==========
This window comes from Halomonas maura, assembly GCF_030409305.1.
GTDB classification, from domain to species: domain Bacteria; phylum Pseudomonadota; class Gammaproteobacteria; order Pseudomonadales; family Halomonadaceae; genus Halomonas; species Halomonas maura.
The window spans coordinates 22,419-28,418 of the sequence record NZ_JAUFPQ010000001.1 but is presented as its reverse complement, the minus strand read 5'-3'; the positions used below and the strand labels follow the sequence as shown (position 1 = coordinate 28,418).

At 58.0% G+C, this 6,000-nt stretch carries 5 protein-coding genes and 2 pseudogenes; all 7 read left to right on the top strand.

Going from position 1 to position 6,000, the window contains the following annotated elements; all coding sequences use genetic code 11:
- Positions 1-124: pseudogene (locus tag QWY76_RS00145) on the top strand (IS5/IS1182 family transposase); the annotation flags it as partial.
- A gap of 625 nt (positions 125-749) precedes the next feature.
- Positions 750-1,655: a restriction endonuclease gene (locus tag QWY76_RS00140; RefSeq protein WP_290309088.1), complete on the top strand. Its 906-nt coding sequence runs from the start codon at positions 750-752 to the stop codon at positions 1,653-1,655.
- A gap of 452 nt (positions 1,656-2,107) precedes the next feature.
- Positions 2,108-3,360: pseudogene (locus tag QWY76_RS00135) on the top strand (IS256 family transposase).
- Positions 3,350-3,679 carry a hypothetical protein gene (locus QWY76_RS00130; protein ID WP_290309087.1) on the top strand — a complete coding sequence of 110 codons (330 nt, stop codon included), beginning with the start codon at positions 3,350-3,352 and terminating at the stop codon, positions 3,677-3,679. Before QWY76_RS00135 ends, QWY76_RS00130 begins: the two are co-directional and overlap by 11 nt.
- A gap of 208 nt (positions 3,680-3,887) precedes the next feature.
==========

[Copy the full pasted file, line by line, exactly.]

This window comes from Halomonas maura, assembly GCF_030409305.1.
GTDB classification, from domain to species: domain Bacteria; phylum Pseudomonadota; class Gammaproteobacteria; order Pseudomonadales; family Halomonadaceae; genus Halomonas; species Halomonas maura.
The window spans coordinates 22,419-28,418 of the sequence record NZ_JAUFPQ010000001.1 but is presented as its reverse complement, the minus strand read 5'-3'; the positions used below and the strand labels follow the sequence as shown (position 1 = coordinate 28,418).

At 58.0% G+C, this 6,000-nt stretch carries 5 protein-coding genes and 2 pseudogenes; all 7 read left to right on the top strand.

Going from position 1 to position 6,000, the window contains the following annotated elements; all coding sequences use genetic code 11:
- Positions 1-124: pseudogene (locus tag QWY76_RS00145) on the top strand (IS5/IS1182 family transposase); the annotation flags it as partial.
- A gap of 625 nt (positions 125-749) precedes the next feature.
- Positions 750-1,655: a restriction endonuclease gene (locus tag QWY76_RS00140; RefSeq protein WP_290309088.1), complete on the top strand. Its 906-nt coding sequence runs from the start codon at positions 750-752 to the stop codon at positions 1,653-1,655.
- A gap of 452 nt (positions 1,656-2,107) precedes the next feature.
- Positions 2,108-3,360: pseudogene (locus tag QWY76_RS00135) on the top strand (IS256 family transposase).
- Positions 3,350-3,679 carry a hypothetical protein gene (locus QWY76_RS00130; protein ID WP_290309087.1) on the top strand — a complete coding sequence of 110 codons (330 nt, stop codon included), beginning with the start codon at positions 3,350-3,352 and terminating at the stop codon, positions 3,677-3,679. Before QWY76_RS00135 ends, QWY76_RS00130 begins: the two are co-directional and overlap by 11 nt.
- A gap of 208 nt (positions 3,680-3,887) precedes the next feature.